Publication Abstract

Authors: McCarthy EP, Burns RB, Davis RB, Phillips RS

Title: Barriers to hospice care among older patients dying with lung and colorectal cancer.

Journal: J Clin Oncol 21(4):728-35

Date: 2003 Feb 15

PubMed ID: 12586813External Web Site Policy

Abstract: PURPOSE: To identify factors associated with hospice enrollment and length of stay in hospice among patients dying with lung or colorectal cancer. METHODS: We used the Linked Medicare-Tumor Registry Database to conduct a retrospective analysis of the last year of life among Medicare beneficiaries diagnosed with lung or colorectal cancer at age > or = 66 years between January 1, 1973, and December 31, 1996, in the Surveillance, Epidemiology, and End Results Program who died between January 1, 1988, and December 31, 1998. Our outcomes of interest were time from cancer diagnosis to hospice enrollment and length of stay in hospice care. We used Cox proportional hazards regression to adjust for demographic and clinical information. RESULTS: We studied elderly patients dying with lung cancer (n = 62,117) or colorectal cancer (n = 57,260). Overall, 27% of patients (n = 16,750) with lung cancer and 20% of patients (n = 11,332) with colorectal cancer received hospice care before death. Median length of stay for hospice patients with lung and colorectal cancer was 25 and 28 days, respectively. Overall, 20% of patients entered hospice within 1 week of death, whereas 6% entered more than 6 months before death. Factors associated with later hospice enrollment include being male; being of nonwhite, nonblack race; having fee-for-service insurance; and residing in a rural community. Many of these factors also were associated with shorter stays in hospice. CONCLUSION: Although use of hospice care has increased dramatically over time, specific patient groups, including men, patients residing in rural communities, and patients with fee-for-service insurance continue to experience delays in hospice enrollment.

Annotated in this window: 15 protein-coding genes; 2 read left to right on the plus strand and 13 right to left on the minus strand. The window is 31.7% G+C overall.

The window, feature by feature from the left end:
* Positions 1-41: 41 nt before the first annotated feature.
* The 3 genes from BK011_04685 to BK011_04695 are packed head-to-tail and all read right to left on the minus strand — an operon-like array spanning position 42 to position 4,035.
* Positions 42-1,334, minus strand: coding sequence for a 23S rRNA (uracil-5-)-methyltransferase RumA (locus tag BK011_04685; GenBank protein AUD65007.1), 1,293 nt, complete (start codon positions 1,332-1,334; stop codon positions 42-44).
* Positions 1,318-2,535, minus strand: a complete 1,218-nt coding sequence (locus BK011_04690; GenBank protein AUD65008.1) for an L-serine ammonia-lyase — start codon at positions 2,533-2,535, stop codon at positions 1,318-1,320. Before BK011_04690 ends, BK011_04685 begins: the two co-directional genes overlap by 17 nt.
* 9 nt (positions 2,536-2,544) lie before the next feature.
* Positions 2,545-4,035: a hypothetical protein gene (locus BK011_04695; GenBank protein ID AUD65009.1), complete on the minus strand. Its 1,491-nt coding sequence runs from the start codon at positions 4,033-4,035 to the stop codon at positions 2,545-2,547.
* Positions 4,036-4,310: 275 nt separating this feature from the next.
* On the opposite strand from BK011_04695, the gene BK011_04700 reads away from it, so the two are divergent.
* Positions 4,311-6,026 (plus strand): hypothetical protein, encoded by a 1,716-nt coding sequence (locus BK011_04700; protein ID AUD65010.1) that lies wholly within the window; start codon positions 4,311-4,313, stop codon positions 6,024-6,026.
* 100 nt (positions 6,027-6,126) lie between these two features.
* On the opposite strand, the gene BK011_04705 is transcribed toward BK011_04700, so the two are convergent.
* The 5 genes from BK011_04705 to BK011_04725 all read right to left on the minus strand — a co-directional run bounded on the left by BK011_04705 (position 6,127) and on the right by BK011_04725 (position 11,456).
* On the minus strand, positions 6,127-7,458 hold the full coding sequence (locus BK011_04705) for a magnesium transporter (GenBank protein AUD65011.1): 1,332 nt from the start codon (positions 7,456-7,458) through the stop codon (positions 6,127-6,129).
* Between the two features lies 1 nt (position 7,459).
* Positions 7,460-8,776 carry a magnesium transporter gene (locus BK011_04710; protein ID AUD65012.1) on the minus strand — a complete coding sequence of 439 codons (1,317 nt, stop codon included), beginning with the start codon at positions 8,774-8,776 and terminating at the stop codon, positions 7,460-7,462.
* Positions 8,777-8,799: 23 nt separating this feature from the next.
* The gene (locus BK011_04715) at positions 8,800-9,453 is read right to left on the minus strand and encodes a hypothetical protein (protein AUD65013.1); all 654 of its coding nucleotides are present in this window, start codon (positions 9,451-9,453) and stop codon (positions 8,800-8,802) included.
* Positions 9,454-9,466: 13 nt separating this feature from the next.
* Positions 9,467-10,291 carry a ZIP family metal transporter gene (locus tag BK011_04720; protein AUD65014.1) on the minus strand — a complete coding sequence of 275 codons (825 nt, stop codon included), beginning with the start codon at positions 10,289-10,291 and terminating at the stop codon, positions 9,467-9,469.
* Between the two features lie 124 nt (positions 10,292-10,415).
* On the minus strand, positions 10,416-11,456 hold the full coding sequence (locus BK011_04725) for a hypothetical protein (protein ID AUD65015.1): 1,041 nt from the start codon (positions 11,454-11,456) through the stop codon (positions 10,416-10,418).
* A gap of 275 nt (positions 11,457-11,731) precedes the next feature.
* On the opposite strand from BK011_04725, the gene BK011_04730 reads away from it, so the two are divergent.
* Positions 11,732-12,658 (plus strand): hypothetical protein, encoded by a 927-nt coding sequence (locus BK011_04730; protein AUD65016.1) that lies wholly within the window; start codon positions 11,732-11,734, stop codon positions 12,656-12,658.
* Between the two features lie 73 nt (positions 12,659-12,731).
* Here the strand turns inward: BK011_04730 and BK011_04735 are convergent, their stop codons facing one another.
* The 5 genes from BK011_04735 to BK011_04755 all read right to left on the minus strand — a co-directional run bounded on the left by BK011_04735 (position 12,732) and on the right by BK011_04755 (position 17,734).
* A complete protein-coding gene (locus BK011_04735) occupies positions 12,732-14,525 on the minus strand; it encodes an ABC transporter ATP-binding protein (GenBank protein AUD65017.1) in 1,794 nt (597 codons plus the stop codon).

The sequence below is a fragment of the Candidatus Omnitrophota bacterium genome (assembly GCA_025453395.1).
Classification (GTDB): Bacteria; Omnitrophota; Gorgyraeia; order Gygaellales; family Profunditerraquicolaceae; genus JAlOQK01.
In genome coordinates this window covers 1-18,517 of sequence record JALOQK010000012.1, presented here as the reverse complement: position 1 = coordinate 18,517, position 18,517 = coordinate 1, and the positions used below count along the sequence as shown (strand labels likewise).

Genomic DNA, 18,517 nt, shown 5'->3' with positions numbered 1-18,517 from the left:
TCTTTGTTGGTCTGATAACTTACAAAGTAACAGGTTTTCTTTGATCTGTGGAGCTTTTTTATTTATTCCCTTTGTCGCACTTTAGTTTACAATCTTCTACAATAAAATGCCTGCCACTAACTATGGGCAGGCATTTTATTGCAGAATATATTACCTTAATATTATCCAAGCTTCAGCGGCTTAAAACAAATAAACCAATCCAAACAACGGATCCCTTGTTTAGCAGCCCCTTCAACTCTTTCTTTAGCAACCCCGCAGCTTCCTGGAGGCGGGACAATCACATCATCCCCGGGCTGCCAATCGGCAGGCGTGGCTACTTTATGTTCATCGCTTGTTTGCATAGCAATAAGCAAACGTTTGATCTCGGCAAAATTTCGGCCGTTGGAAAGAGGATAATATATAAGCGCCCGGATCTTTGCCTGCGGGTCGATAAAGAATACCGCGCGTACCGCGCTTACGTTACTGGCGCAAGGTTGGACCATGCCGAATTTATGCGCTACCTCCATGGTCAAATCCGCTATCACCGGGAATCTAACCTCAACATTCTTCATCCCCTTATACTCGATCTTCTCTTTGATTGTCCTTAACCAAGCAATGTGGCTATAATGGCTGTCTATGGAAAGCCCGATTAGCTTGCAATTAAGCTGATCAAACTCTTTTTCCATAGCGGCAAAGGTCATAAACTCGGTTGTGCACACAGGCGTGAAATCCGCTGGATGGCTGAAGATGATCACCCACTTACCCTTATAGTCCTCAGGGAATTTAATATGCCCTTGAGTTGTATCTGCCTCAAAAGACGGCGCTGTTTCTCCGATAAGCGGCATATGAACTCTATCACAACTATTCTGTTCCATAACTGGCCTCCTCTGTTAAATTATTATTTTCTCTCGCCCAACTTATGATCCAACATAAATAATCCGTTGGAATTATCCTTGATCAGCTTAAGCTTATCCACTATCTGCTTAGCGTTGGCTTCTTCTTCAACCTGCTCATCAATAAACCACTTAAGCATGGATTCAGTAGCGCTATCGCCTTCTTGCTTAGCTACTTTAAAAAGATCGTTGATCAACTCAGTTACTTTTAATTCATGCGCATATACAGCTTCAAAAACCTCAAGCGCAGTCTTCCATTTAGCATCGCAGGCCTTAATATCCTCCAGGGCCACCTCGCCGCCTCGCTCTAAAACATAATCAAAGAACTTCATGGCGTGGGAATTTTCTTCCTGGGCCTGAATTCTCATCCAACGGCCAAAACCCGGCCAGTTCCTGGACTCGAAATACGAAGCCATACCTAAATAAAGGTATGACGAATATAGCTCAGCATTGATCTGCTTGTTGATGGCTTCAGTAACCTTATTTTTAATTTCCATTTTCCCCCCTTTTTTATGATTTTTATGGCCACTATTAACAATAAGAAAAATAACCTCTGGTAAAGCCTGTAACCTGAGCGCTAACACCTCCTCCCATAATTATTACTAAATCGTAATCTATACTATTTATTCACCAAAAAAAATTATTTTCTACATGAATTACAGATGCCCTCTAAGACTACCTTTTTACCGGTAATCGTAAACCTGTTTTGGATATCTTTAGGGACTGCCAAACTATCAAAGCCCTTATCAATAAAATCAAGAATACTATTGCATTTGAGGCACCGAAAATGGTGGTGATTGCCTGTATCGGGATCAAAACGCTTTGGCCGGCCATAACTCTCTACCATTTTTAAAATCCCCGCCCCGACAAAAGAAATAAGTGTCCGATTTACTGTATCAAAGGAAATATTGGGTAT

Last Updated: 16 May, 2019